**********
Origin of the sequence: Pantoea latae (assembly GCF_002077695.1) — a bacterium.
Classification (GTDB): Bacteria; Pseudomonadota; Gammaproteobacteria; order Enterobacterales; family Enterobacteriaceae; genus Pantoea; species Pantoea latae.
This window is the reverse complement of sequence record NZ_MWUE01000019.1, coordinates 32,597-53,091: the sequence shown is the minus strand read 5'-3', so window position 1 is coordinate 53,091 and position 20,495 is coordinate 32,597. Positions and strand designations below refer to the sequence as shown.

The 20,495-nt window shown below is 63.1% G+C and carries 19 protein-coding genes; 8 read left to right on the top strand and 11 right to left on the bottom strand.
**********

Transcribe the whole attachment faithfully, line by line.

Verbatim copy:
Origin of the sequence: Pantoea latae (assembly GCF_002077695.1) — a bacterium.
Classification (GTDB): Bacteria; Pseudomonadota; Gammaproteobacteria; order Enterobacterales; family Enterobacteriaceae; genus Pantoea; species Pantoea latae.
This window is the reverse complement of sequence record NZ_MWUE01000019.1, coordinates 32,597-53,091: the sequence shown is the minus strand read 5'-3', so window position 1 is coordinate 53,091 and position 20,495 is coordinate 32,597. Positions and strand designations below refer to the sequence as shown.

The 20,495-nt window shown below is 63.1% G+C and carries 19 protein-coding genes; 8 read left to right on the top strand and 11 right to left on the bottom strand.